FICTION

APRIL 2016

 
 
 

Antennae

by HANNAH RICHTER

A half-open bag of potato chips had never plagued anyone so much as it plagued Porter Wesley. It wasn't so much the bag or its contents (Porter indulged in most snack foods), but rather it was the newfound inhabitants of the bag that Porter swore would give him an aneurism. Yes, November had blessed his beaten-down 1988 hatchback with a colony of ants.

At first he found one crawling between Tuesday morning’s coffee stain and his left pocket, and then another circumnavigating his steering wheel, summiting his knuckles like small mountains. And that was OK and all, but by the following week they were everywhere—stemming from an unknown source somewhere behind the driver’s seat. One thing was for sure: Porter Wesley had lived alone for the past six years and was not going to stand for a colony of backseat drivers moving into his life. It was time to pay rent.

He pulled into one of the quieter sections of the grocery store parking lot, squaring his shoulders as he opened the door to the backseat, proud and whatnot that he was taking initiative and, you know, actually doing something. He bent down, khaki knees hot on pavement, and that's when he discovered the bag of chips, crumbs scattered over his floor mat like ruins of some great civilization. The ants scattered as he moved to pick up the bag, sent further into their frenzy by the vibration of his cell phone on the adjacent seat. He wiped his sweaty palms on his shirt and debated whether or not to answer—a routine battle as of late, it seemed.

He ignored Marsha’s call with a sigh and a defeated expression on his face, wondering why he seemed to be the only American not all gung-ho about Thanksgiving. His sister invited him to dinner every year, and every year he found himself overwhelmed with paperwork at the office. At least, that’s what he told Marsha. Otherwise, he was an honest man, took things as they came, and said thank you (most of the time). He just didn’t see why there was an entire holiday devoted to celebrating the subjugation of Native Americans and the consumption of conventional white meat.

And so Porter remained a stationary planet as hordes of other people flocked into the grocery store to buy last minute ingredients to sustain those notorious relatives who always RSVP’d way too late (not that Porter would know anything about that). It often seemed that he spent his days like this, looking at the lives of others in the way one looks through a transparent storefront, removed and unaware of his own distorted reflection in the glass. As he removed the bag and its constituency, he wondered when exactly he had last really spoken to Marsha. He assumed that was just another reason people loved Thanksgiving: it gives them excessive opportunities to talk about themselves.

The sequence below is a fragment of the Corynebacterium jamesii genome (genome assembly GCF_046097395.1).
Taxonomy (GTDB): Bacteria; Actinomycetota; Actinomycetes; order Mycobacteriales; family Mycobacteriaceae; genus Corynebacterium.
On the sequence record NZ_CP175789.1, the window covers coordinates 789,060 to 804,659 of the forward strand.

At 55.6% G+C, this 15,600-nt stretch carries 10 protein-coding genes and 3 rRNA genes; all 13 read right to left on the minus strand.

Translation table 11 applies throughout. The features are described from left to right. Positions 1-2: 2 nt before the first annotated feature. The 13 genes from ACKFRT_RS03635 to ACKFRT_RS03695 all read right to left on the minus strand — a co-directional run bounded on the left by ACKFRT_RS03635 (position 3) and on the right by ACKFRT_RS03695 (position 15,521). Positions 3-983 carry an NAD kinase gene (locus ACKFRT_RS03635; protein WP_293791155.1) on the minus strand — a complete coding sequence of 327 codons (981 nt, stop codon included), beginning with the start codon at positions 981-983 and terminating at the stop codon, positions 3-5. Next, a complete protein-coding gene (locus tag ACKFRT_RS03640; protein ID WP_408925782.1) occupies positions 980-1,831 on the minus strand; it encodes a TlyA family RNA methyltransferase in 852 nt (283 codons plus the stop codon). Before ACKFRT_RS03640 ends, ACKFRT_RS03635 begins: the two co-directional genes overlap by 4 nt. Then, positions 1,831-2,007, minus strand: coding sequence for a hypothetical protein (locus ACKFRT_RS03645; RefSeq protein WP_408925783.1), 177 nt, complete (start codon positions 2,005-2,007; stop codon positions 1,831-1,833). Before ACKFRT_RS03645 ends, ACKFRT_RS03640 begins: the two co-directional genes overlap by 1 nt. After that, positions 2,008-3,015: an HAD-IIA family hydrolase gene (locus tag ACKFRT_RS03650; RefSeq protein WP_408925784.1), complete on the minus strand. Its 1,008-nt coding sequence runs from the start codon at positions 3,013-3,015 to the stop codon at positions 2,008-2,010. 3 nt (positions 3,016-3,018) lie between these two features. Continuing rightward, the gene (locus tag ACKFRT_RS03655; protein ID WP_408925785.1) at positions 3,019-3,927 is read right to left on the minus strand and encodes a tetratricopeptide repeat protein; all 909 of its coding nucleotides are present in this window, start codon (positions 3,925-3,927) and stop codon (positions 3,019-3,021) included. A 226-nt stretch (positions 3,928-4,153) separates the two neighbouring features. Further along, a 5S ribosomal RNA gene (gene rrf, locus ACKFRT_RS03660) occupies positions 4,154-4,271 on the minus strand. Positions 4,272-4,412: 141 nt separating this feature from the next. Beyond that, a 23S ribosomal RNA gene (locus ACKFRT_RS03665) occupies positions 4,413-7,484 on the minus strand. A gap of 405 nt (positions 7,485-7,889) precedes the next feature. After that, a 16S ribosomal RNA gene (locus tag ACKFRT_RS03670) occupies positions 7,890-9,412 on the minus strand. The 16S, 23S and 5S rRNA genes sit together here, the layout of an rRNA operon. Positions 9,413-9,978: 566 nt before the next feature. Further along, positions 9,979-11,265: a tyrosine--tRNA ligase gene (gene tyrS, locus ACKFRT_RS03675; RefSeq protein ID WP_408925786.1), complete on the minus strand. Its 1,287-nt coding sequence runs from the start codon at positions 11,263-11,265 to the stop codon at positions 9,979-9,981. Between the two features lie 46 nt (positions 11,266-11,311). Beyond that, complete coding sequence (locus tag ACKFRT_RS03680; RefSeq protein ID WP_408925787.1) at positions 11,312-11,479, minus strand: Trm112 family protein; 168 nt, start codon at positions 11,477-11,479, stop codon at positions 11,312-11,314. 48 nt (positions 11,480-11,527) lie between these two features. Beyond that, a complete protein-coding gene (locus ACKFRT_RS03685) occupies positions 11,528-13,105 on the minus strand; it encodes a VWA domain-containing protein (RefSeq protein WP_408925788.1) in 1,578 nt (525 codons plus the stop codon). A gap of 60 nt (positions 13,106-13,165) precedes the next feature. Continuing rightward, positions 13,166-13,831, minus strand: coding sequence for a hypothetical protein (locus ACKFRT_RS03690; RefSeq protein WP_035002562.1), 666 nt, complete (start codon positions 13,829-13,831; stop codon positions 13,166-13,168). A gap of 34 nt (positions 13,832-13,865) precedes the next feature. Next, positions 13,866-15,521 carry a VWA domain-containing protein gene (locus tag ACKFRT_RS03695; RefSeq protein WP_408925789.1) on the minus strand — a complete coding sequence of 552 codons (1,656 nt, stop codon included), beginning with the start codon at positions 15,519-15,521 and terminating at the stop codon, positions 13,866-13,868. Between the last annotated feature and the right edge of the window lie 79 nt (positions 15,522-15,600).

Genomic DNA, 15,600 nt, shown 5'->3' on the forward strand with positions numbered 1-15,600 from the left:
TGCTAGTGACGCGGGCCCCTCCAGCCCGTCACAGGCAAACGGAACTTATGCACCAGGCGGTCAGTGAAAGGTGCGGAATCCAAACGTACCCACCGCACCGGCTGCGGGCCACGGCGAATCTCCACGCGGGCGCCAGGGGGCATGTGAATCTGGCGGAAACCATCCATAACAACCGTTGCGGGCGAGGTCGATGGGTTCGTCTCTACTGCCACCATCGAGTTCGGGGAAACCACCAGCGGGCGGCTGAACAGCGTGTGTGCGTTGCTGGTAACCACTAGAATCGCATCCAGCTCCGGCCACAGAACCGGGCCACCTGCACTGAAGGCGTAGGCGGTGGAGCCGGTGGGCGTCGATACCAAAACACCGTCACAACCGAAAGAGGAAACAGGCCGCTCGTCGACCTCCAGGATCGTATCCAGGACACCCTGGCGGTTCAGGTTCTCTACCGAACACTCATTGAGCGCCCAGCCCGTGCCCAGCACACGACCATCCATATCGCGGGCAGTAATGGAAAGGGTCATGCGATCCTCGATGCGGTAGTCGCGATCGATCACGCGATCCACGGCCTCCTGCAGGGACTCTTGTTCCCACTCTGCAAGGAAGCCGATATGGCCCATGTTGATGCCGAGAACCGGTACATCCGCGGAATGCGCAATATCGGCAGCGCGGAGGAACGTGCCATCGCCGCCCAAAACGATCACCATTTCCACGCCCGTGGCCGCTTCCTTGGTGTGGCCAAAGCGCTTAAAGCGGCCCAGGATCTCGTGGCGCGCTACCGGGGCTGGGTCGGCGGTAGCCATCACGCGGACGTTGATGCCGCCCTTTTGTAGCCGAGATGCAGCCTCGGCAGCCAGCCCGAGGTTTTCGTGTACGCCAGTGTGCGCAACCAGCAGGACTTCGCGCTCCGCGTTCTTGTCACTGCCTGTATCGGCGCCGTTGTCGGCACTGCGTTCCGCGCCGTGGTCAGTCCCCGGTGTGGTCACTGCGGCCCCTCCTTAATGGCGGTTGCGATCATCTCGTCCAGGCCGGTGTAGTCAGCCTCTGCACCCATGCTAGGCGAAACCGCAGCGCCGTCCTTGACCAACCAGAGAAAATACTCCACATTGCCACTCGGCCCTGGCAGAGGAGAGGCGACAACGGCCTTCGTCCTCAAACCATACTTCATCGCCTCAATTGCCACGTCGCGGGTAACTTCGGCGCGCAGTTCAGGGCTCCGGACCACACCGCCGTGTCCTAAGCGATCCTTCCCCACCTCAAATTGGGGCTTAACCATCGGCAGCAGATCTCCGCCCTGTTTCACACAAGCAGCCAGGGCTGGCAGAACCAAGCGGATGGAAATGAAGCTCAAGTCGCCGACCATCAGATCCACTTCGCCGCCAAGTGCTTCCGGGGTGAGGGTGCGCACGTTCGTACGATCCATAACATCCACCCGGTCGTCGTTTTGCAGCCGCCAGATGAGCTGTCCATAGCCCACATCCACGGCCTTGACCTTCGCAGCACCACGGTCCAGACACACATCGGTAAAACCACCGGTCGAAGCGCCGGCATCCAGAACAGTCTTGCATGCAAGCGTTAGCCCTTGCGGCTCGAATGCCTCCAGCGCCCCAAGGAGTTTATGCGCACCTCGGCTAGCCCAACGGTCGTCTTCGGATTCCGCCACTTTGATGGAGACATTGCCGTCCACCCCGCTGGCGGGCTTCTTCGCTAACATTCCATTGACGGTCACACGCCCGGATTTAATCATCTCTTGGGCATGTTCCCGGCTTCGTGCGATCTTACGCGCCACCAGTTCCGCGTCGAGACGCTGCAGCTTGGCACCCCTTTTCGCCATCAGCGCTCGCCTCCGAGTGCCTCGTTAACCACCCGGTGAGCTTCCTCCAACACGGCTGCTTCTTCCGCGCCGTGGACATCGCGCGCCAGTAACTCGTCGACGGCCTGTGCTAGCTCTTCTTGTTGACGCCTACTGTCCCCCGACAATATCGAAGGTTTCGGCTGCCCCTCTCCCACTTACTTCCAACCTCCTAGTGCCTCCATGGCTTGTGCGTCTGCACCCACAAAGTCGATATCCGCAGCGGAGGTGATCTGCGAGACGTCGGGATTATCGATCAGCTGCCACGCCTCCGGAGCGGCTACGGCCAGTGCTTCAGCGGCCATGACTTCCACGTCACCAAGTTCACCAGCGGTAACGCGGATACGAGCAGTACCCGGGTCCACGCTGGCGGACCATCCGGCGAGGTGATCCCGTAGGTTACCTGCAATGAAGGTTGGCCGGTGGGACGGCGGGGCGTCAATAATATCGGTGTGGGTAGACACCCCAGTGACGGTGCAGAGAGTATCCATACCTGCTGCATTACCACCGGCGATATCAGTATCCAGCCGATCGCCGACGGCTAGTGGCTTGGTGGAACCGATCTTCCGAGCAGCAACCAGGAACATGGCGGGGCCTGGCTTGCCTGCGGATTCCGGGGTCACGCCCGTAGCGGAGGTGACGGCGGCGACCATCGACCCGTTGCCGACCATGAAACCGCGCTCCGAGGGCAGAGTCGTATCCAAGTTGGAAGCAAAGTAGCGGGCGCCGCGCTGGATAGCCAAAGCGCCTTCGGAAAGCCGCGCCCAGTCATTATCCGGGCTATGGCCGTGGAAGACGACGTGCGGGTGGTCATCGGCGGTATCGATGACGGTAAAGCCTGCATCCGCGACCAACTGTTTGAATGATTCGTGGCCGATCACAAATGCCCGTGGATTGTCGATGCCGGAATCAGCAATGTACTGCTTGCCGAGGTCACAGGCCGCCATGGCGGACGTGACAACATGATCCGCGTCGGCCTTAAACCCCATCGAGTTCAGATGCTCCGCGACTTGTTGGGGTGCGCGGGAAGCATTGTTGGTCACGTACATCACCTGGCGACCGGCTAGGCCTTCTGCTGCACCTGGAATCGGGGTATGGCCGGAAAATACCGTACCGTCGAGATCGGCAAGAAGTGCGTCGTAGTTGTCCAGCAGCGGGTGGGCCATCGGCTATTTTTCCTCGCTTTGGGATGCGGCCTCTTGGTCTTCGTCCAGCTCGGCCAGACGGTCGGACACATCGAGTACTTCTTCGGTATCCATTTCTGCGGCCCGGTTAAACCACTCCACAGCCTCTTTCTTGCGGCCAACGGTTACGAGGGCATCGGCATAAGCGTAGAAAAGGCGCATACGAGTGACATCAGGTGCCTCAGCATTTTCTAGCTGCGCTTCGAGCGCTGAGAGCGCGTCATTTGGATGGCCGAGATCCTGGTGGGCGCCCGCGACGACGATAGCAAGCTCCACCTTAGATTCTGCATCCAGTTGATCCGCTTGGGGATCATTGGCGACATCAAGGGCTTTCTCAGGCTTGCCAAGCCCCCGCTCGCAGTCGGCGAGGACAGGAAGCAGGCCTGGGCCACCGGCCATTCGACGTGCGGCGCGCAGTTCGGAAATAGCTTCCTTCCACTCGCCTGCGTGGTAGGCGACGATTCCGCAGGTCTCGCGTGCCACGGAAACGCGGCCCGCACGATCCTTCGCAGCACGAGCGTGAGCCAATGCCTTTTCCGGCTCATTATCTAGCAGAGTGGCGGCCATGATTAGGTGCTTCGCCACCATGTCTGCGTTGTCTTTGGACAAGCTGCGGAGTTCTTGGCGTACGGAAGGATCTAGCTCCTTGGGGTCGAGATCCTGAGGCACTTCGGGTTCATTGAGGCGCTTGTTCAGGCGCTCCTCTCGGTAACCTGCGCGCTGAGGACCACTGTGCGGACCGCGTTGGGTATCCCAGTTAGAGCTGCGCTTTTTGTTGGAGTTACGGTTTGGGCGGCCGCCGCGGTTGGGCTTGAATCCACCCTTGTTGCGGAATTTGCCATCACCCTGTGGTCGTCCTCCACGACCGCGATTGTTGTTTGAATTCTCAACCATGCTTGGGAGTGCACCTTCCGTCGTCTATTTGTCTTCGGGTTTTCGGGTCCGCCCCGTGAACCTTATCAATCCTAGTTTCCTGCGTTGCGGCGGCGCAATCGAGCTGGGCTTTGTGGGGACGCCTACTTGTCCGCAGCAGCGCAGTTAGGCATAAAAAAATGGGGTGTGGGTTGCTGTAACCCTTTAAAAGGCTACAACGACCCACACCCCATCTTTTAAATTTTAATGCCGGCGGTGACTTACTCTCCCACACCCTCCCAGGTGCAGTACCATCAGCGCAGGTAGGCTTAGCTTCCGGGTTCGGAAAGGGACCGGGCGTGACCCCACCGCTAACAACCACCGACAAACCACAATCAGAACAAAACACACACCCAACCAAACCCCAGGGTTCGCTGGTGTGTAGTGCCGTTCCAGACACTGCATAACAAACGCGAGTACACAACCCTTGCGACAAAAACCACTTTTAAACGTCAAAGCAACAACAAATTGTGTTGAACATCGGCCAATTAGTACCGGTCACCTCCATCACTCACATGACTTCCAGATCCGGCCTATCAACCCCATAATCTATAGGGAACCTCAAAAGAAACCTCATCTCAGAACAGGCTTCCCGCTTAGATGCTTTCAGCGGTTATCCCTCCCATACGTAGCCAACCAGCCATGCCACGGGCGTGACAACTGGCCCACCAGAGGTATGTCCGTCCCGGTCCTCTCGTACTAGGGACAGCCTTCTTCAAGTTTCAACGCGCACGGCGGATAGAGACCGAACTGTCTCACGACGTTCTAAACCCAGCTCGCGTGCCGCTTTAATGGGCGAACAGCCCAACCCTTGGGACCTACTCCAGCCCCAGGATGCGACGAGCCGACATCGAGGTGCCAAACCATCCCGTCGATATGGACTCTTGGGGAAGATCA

Once on the asphalt, the ants scuttled around the bag, exploring their new milieu. They seemed content enough, going about their business silently, not having to bother with formalities, or going out for coffee (or worse—brunch). They seemed complete introverts, intent on feasting on slightly stale chips and doing whatever else it is that ants like to do. Porter sat in the backseat and closed his eyes for a few minutes, letting the sounds of the highway melt into the clatter of a hundred anxious shopping carts consumed by holiday fever. He pictured a thousand families sitting around a thousand tables all having the same conversation.

His mother's sickness had come and gone quickly, there in the winter and gone in the spring. The silence however, was hardly ephemeral. Everyone had expected it to break after the funeral, like it would shatter as the days radiated further and further away from that first, trembling handful of dirt. Not so. The silence left nothing sacred . . . and that was six years ago. 

When he opened his eyes, he was surprised to see that the ants had formed a loose chain leading somewhere over to the parking stop. Small clusters of ants carried chip morsels in that direction while other individual ants struggled with burdens of their own. He watched as crumbs were passed from ant to ant, in a long procession that looked almost genial. In fact, it looked like relatives passing food from one end of the dinner table to the other. Where there had once been introverts, Porter saw antennae meeting, the sharing of direction and sentiment between each ant as food was passed down the line. He could almost hear snippets of dialogue, bursts of laughter to punctuate the chewing and clicking of the silverware.

In truth, Porter did not remember what real dinner parties were like, because for the last six years he had shared dinner with the seven o’clock news anchors and late-night talk show hosts. But they never asked how he was doing, nor did they want to hear about his health, his job. Not that he knew how to answer any of those questions, and yet . . . Porter wondered how things would transpire at Marsha’s. There would be a slight lull in the conversation, a clearing of a throat. He would be in the middle of sipping his water or slicing a potato and then it would happen. Marsha would ask him a question; the eyes of everyone at the table (some familiar, but mostly strangers) would rest on him, the air ripe with thanksgiving joviality. He would give them his words, twenty or so, a smile even, after it was all over. He didn’t have antennae, but maybe he could do it, maybe he could touch someone else, after all of these years.

As the ants shared stories from their childhoods and commented on the weather intermittently, Porter searched the aisles of the grocery store for a remaining can of cranberry sauce. He’d stop by Marsha’s. He’d ask her to pass the gravy, and it would be something. It would be something.